'We need small group homes that are more intimate, with flexible and tailored schedules and care provided by staff each known by name,' says Dan Florizone. (Lighthunter/Shutterstock)

There is a 15-resident care home a block away from where I live. You would not notice it if you drove by – it is constructed the same as every other home on the block. 

I have met the operators and some of the residents. I see them taking advantage of amenities in the community – the communal gardens and walking paths. I have been invited to participate in some of their activities – as have other neighbors. Children and families and neighbors walk by each day. Prior to COVID-19, we were welcome to visit and invited in for a meal or backyard barbeque. 

Our future model for seniors care must be based upon a new set of principles that maximize independence and quality of life. That means more community-based options that provide care and support at home or as close to home as possible. 

When relocating from one's own home is necessary, we need small group homes that are more intimate, with flexible and tailored schedules and care provided by staff each known by name. This care must be culturally appropriate, safe, accommodating of spouses and partners, in close proximity to family and friends, and affordable. 

Care is scalable

The inherent advantage of smaller homes is care that is more intimate and personal.

Neighbours can support and participate in care. Residents can easily get to know each other. There is the ability to avoid or limit any outbreaks to a small number of staff and residents.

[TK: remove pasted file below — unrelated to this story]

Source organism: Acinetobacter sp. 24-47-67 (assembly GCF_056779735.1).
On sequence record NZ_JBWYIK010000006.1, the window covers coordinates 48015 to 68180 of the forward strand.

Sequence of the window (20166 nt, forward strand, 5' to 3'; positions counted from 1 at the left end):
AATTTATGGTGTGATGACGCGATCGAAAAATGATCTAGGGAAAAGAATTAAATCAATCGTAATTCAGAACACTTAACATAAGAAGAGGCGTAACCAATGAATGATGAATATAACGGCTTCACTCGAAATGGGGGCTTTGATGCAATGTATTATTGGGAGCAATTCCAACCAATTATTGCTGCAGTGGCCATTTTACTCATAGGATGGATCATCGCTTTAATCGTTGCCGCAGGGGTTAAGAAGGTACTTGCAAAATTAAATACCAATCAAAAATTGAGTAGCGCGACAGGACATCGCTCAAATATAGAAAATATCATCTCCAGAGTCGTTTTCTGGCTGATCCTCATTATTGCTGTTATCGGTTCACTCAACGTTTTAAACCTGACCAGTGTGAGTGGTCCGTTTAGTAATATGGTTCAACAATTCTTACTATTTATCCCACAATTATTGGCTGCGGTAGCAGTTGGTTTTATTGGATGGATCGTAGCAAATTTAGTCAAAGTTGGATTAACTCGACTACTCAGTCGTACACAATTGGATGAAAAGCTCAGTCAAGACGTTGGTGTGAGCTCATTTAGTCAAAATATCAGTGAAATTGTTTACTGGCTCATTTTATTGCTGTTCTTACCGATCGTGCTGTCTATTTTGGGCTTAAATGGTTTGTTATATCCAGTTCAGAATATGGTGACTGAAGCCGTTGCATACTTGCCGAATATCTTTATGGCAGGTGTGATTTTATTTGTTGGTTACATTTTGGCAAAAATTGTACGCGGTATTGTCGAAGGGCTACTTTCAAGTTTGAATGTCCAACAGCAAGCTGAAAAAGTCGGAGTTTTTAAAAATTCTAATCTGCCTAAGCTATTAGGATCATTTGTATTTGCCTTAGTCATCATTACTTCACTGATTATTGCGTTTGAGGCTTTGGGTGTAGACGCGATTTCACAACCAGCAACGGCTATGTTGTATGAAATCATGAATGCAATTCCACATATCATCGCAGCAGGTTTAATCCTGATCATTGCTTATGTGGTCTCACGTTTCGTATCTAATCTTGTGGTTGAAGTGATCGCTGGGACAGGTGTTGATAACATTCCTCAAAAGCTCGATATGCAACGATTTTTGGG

Care is scalable. Homes can be built quickly and affordably, to residential standards, renovated as required and repurposed if needed. 

One can easily imagine a near future with small group homes acting as a hub of care, decentralizing care to a neighbourhood or small community level, similar to having primary schools located in close proximity to family homes. 

A new model of long-term care would mandate home care, local respite, palliative and activity programs delivered in-home. 

As care needs evolve and grow, services are easily scaled up. Day services could be available locally. If and when care at home is no longer an option, care can be provided down the road, within the neighbourhood. And as it turns out, this proposed model is better and cheaper and more humane. 

One day I will be the one needing this care. But I owe it to my parents and in-laws to help modernize senior's care now. 

This column is part of CBC's Opinion section. For more information about this section, please read this editor's blog and our FAQ.

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Dan Florizone is the former president & CEO of the Saskatoon Health Region and former deputy minister of health in Saskatchewan. He is currently an executive in residence with the Johnson-Shoyama School of Public Policy based in Saskatoon.